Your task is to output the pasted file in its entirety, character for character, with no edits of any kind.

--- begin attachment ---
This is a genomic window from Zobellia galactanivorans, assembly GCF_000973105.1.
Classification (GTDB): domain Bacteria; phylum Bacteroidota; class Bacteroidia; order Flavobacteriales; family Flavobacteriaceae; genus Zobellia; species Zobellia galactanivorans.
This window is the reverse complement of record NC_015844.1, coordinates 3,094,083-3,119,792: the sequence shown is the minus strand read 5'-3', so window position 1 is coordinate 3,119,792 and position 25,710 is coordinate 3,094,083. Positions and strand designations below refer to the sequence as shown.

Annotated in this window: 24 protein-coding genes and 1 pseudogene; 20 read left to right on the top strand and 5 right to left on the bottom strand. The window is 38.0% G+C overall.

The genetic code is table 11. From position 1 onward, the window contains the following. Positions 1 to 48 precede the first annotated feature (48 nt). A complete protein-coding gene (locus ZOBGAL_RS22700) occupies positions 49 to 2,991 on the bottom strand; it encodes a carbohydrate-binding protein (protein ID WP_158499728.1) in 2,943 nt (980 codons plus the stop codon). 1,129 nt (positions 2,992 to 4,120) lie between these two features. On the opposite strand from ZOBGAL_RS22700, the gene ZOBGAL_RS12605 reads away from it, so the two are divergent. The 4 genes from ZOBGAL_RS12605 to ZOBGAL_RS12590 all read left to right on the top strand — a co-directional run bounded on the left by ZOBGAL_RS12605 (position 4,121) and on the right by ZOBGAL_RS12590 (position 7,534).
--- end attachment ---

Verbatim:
This is a genomic window from Zobellia galactanivorans, assembly GCF_000973105.1.
Classification (GTDB): domain Bacteria; phylum Bacteroidota; class Bacteroidia; order Flavobacteriales; family Flavobacteriaceae; genus Zobellia; species Zobellia galactanivorans.
This window is the reverse complement of record NC_015844.1, coordinates 3,094,083-3,119,792: the sequence shown is the minus strand read 5'-3', so window position 1 is coordinate 3,119,792 and position 25,710 is coordinate 3,094,083. Positions and strand designations below refer to the sequence as shown.

Annotated in this window: 24 protein-coding genes and 1 pseudogene; 20 read left to right on the top strand and 5 right to left on the bottom strand. The window is 38.0% G+C overall.

The genetic code is table 11. From position 1 onward, the window contains the following. Positions 1 to 48 precede the first annotated feature (48 nt). A complete protein-coding gene (locus ZOBGAL_RS22700) occupies positions 49 to 2,991 on the bottom strand; it encodes a carbohydrate-binding protein (protein ID WP_158499728.1) in 2,943 nt (980 codons plus the stop codon). 1,129 nt (positions 2,992 to 4,120) lie between these two features. On the opposite strand from ZOBGAL_RS22700, the gene ZOBGAL_RS12605 reads away from it, so the two are divergent. The 4 genes from ZOBGAL_RS12605 to ZOBGAL_RS12590 all read left to right on the top strand — a co-directional run bounded on the left by ZOBGAL_RS12605 (position 4,121) and on the right by ZOBGAL_RS12590 (position 7,534).